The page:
CEI, Southeastern Legal Foundation, Lawmakers Seek Supreme Court Review of EPA “Endangerment” Regs
Washington, D.C., April 23, 2013 – In a lawsuit challenging over-reaching greenhouse gas regulations, the Competitive Enterprise Institute joined the Southeastern Legal Foundation, a host of lawmakers and several companies in asking the U.S. Supreme Court to review the D.C. Circuit Court of Appeals’ ruling that upheld EPA.
The case involves a 2009 finding by President Obama’s EPA that carbon dioxide emissions endanger public health under the terms of the Clean Air Act. Based on that finding, EPA has promulgated massive regulations restricting CO2 for new motor vehicles and countless types of businesses.
EPA’s actions were challenged in court on the grounds they were unauthorized by statute and that EPA’s scientific assessments were arbitrary and capricious, especially in light of the Climategate revelations, email conversations disclosed in late 2009 that raised new questions and doubts about the scientific basis for those actions. But last June, a D.C. Circuit panel ruled in the agency’s favor, relying in large part on the Supreme Court’s 5-4 decision in Massachusetts v. EPA in 2007. That case held that greenhouse gases fall within regulatory purview of the Clean Air Act. The panel also deferred to EPA’s treatment of global warming science. In December, the full circuit ruled against rehearing the case en banc, but two judges issued powerful dissents from that decision.”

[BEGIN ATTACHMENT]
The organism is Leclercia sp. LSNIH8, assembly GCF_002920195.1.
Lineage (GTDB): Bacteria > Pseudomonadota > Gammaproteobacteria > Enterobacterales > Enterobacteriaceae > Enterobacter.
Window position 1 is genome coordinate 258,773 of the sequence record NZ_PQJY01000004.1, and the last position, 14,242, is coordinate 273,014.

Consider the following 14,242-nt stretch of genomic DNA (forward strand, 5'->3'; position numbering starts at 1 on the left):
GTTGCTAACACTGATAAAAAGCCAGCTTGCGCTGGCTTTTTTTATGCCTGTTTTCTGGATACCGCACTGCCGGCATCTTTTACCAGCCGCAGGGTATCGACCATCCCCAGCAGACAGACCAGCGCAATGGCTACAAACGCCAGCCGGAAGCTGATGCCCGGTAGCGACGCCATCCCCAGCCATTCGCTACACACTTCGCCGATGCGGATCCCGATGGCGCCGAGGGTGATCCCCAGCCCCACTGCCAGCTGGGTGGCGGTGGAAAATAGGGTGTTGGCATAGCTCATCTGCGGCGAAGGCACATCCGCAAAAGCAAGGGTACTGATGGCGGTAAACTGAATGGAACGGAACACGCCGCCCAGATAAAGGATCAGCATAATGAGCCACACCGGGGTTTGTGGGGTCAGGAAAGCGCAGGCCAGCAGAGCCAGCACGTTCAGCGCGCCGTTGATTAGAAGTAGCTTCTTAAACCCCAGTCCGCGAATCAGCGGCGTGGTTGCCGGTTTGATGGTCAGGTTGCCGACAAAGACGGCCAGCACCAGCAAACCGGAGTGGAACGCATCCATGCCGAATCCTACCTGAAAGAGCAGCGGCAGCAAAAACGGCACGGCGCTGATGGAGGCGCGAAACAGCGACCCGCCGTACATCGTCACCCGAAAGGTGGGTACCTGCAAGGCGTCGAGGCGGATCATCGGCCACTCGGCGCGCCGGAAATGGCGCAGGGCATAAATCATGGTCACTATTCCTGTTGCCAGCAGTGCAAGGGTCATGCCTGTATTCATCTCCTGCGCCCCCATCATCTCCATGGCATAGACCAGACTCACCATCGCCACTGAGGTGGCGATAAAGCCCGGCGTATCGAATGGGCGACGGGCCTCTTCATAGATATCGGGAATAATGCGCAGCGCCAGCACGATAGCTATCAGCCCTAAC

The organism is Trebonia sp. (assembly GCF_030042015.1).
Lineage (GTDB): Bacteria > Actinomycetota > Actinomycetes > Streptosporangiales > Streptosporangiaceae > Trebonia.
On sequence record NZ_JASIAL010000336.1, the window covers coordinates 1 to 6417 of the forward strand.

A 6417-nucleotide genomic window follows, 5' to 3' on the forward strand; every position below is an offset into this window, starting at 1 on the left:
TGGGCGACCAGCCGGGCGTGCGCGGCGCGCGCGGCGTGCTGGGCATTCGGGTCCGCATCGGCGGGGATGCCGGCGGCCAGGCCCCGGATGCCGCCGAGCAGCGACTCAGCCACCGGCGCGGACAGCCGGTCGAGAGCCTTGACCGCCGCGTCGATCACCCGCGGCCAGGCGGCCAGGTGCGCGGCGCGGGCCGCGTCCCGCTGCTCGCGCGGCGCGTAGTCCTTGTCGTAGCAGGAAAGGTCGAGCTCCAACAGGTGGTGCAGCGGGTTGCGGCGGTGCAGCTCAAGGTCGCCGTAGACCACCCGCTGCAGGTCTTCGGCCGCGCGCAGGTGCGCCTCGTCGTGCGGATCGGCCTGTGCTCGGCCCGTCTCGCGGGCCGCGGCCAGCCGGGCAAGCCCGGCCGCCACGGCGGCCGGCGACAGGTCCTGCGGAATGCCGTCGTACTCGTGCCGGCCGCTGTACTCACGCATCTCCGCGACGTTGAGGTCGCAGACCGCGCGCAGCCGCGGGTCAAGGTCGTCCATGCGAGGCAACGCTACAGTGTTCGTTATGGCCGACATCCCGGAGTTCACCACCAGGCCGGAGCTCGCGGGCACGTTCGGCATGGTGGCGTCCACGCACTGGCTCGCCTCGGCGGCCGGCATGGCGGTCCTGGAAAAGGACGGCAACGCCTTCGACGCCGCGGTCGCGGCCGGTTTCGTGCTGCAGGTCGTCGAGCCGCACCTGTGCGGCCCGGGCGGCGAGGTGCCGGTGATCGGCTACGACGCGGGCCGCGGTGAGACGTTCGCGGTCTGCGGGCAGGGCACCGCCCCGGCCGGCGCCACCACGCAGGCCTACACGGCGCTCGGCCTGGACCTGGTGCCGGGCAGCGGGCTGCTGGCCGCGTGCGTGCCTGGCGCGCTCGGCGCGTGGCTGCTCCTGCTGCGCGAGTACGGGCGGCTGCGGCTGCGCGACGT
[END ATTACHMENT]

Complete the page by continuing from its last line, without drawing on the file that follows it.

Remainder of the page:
“This most massive regulatory regime in American history deserves the highest level of judicial scrutiny. We hope it receives it,” said Sam Kazman, CEI General Counsel.
The petition asks the Supreme Court to consider whether EPA can regulate greenhouse gases under the Clean Air Act when doing so requires a regulatory regime so huge that the agency itself must rewrite the underlying law. The petition also seeks review of the lower court’s perfunctory upholding of EPA’s “science,” given the admitted uncertainty and lack of independent agency judgment that went into it.